Ruby decided that the family should move to Hollywood. She felt the girls were ready to try their luck in the movie industry. The girls went to school during the day and their afternoons were committed to dance lessons. Despite their busy schedule, Dorothy and Vivian made friends with another talented girl named Etta Jones. Spotting an opportunity, Geneva put the trio together as a singing act and renamed the girls The Dandridge Sisters. They performed in theater gigs throughout Southern California. Ruby's intuition proved itself right on when the girls were finally cast in "The Big Broadcast of 1936" with Bill "Bojangles" Robinson (1936), and Dorothy's bit part in the Marx Brothers comedy, "A Day At The Races" (1937). Cameo parts in several movies followed as their growing reputation caught the attention of more and more producers and directors. In 1938 they won the gig of a lifetime when they were booked to play at New York City's celebrated Cotton Club.
   Geneva moved the girls to New York, but Ruby stayed behind in LA. She was just starting a budding film career and wanted to stay behind to pursue her own

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Dorothy Dandridge (cont.)

dream. It wasn't long after the girls started at the Cotton Club that Dorothy met the Nicholas Brothers dance team. Star struck 16 year-old Dorothy began dating Harold Nicholas and the two became extremely close. Their relationship was cut short, however, when the girls moved to Europe to start a world tour that was, itself, cut short by the start of World War II. Geneva moved the girls back to Hollywood to be with their mother again, where Dorothy once again met up with Harold Nicholas, who was there filming "Down Argentine Way" with his brother Fayard.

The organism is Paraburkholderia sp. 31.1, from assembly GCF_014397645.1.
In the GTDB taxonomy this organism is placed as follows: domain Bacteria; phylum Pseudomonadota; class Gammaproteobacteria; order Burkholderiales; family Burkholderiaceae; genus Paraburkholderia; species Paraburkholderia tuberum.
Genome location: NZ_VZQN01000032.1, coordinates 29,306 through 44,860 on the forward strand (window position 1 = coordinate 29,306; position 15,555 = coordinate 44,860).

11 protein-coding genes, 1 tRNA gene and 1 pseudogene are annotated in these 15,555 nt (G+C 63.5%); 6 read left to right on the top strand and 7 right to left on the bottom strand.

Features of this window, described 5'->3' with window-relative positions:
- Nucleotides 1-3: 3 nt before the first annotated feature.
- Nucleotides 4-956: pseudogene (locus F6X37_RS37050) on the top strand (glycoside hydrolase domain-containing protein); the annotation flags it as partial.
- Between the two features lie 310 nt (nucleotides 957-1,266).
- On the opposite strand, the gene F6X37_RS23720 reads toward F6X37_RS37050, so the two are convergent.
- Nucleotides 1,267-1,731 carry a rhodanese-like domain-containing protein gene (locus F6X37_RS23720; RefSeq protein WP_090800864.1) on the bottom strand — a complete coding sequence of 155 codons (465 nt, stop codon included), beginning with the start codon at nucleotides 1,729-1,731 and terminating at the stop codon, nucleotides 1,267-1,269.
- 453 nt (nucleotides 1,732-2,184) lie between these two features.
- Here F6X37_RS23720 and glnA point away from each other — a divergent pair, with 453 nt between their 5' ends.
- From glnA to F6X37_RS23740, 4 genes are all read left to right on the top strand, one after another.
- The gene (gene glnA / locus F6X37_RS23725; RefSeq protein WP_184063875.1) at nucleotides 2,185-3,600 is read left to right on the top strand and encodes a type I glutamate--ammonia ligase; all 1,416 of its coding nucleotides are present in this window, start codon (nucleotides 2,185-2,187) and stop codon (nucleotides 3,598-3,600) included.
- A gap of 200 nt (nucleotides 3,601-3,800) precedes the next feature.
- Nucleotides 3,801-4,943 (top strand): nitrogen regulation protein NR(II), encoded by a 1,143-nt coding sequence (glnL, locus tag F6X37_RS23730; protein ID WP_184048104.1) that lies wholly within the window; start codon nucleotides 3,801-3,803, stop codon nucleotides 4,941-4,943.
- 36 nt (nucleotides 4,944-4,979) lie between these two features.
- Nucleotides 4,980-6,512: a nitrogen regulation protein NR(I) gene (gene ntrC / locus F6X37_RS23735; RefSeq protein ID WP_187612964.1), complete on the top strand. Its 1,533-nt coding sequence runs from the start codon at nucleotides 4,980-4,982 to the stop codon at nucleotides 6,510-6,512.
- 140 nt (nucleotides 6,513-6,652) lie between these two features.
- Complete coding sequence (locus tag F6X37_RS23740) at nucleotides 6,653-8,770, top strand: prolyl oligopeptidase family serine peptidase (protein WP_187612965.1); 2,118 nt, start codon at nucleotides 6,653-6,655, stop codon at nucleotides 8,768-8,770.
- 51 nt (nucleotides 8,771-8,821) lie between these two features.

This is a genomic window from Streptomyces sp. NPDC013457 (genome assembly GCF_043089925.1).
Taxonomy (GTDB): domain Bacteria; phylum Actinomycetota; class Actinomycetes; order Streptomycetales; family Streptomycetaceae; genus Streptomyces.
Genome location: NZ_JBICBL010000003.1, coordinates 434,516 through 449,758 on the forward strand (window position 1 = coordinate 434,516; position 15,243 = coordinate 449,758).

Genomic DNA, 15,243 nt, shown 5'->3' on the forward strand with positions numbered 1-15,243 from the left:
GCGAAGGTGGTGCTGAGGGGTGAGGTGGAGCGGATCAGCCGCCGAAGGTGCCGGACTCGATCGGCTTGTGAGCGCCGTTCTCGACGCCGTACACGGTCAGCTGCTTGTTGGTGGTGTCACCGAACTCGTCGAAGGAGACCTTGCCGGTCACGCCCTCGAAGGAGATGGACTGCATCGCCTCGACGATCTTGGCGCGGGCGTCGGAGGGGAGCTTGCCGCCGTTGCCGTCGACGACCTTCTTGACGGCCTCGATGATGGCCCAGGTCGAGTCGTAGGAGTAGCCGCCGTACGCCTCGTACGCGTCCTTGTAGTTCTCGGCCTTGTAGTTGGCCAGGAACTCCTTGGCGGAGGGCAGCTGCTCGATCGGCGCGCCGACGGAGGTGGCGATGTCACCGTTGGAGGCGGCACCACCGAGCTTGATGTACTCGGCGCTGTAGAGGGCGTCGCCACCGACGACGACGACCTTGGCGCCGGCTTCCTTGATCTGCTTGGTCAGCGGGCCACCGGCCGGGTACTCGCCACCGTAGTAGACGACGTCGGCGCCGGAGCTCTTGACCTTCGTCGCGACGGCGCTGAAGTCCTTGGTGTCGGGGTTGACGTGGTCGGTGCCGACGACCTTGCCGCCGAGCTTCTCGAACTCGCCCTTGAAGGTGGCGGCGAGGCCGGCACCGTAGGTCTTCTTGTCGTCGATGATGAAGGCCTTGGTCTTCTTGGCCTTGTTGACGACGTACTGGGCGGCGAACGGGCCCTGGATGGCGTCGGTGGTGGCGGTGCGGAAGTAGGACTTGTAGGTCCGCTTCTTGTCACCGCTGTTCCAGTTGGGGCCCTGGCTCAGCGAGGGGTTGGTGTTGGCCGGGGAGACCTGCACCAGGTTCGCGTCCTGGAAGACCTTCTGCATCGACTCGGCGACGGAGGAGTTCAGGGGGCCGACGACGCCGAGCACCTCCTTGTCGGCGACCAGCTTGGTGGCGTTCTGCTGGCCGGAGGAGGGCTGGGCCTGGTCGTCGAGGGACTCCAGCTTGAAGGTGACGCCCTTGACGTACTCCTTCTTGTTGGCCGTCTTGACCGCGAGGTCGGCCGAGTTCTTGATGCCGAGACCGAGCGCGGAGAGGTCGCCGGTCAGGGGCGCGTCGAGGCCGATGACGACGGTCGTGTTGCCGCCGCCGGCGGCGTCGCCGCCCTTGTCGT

The Dandridge Sisters act didn't last long after their return to LA. Dorothy, like her mother, wanted her own film career and she began pursuing it by landing roles in " Four Shall Die" and "Lady From Louisiana" and "Sundown." She couldn't have known it at the time, but when she was cast with the Nicholas Brothers to perform 'Chattanooga Choo Choo' in the film "Sun Valley Serenade," she was making film history. That scene has become one of Hollywood's beloved movie classics. It was during this time that Dorothy agreed to marry Harold Nicholas.
   After her marriage, Dorothy gave up her film career for the quiet life of a homemaker. She and Harold had a baby girl and a stereotypical 40's home life was all Dorothy seemed to want. Unfortunately, Harold was a ladies man and his work kept him constantly on the road where he dated other women. Also, sadly, Dorothy's daughter, Harolyn, was diagnosed as retarded. With the pressures of an unfaithful husband and a physically demanding child, Dorothy sought help from a therapist, the first sign of emotional instability that would recur throughout her life.
   She divorced the philandering Harold in 1949 (Harold would later say, "Dorothy truly was a good woman." He regretted what he'd done and admitted that he should have treated her better.). Her mother and Geneva took over as caretakers for her daughter as Dorothy tried to revamp her career.
   She started out in nightclubs, putting together a steamy act and image that garnered great publicity that led to club dates in New York, Miami, Chicago, and Paris. She became the first black actress to perform in the Waldorf Astoria's Empire Room in New York City. During this time, she also made numerous television appearances and also performed in a very racist Las Vegas, as did the Nicholas Brothers, and like them, she too was not allowed to talk to customers or use any pools, elevators or other facilities enjoyed by white patrons. It was reported that one hotel even went so far as to drain their swimming pool just to keep her out of it. About the prejudice of the day, she once remarked, "It is such a waste. It gives you nothing. It takes away."
   Despite the racism of the time, her growing popularity eventually led to film roles again starting in 1951 as Melmendi in "Tarzan's Peril." This was followed by "Bright Road" with Harry Belafonte in 1953 and then her greatest role as Carmen